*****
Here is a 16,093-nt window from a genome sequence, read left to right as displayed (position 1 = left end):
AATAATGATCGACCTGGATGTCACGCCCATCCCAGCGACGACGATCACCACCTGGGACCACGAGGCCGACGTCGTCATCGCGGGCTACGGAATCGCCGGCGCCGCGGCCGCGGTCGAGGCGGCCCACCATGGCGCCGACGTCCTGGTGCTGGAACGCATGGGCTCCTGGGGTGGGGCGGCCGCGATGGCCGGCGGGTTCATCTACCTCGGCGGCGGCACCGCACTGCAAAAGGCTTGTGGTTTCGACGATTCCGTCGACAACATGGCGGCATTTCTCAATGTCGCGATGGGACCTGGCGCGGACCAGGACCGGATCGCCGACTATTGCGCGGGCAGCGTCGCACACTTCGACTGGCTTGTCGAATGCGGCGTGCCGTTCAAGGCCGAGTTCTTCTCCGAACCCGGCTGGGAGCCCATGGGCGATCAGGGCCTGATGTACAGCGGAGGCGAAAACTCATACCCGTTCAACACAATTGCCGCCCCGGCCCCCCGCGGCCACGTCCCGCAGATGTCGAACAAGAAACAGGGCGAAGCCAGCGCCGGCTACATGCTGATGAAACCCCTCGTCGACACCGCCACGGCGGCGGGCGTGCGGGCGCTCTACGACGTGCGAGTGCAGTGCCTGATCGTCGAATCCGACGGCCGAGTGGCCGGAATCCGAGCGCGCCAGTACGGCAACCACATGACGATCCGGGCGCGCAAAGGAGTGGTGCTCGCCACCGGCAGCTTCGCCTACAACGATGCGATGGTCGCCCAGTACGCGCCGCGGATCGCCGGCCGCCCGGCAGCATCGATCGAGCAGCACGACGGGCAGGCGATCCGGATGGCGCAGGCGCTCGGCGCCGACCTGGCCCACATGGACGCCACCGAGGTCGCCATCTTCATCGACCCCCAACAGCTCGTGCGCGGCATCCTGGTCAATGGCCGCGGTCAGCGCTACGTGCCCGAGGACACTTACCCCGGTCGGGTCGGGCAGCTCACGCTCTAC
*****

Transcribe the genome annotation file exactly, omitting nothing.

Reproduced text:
Here is a 16,093-nt window from a genome sequence, read left to right as displayed (position 1 = left end):
AATAATGATCGACCTGGATGTCACGCCCATCCCAGCGACGACGATCACCACCTGGGACCACGAGGCCGACGTCGTCATCGCGGGCTACGGAATCGCCGGCGCCGCGGCCGCGGTCGAGGCGGCCCACCATGGCGCCGACGTCCTGGTGCTGGAACGCATGGGCTCCTGGGGTGGGGCGGCCGCGATGGCCGGCGGGTTCATCTACCTCGGCGGCGGCACCGCACTGCAAAAGGCTTGTGGTTTCGACGATTCCGTCGACAACATGGCGGCATTTCTCAATGTCGCGATGGGACCTGGCGCGGACCAGGACCGGATCGCCGACTATTGCGCGGGCAGCGTCGCACACTTCGACTGGCTTGTCGAATGCGGCGTGCCGTTCAAGGCCGAGTTCTTCTCCGAACCCGGCTGGGAGCCCATGGGCGATCAGGGCCTGATGTACAGCGGAGGCGAAAACTCATACCCGTTCAACACAATTGCCGCCCCGGCCCCCCGCGGCCACGTCCCGCAGATGTCGAACAAGAAACAGGGCGAAGCCAGCGCCGGCTACATGCTGATGAAACCCCTCGTCGACACCGCCACGGCGGCGGGCGTGCGGGCGCTCTACGACGTGCGAGTGCAGTGCCTGATCGTCGAATCCGACGGCCGAGTGGCCGGAATCCGAGCGCGCCAGTACGGCAACCACATGACGATCCGGGCGCGCAAAGGAGTGGTGCTCGCCACCGGCAGCTTCGCCTACAACGATGCGATGGTCGCCCAGTACGCGCCGCGGATCGCCGGCCGCCCGGCAGCATCGATCGAGCAGCACGACGGGCAGGCGATCCGGATGGCGCAGGCGCTCGGCGCCGACCTGGCCCACATGGACGCCACCGAGGTCGCCATCTTCATCGACCCCCAACAGCTCGTGCGCGGCATCCTGGTCAATGGCCGCGGTCAGCGCTACGTGCCCGAGGACACTTACCCCGGTCGGGTCGGGCAGCTCACGCTCTAC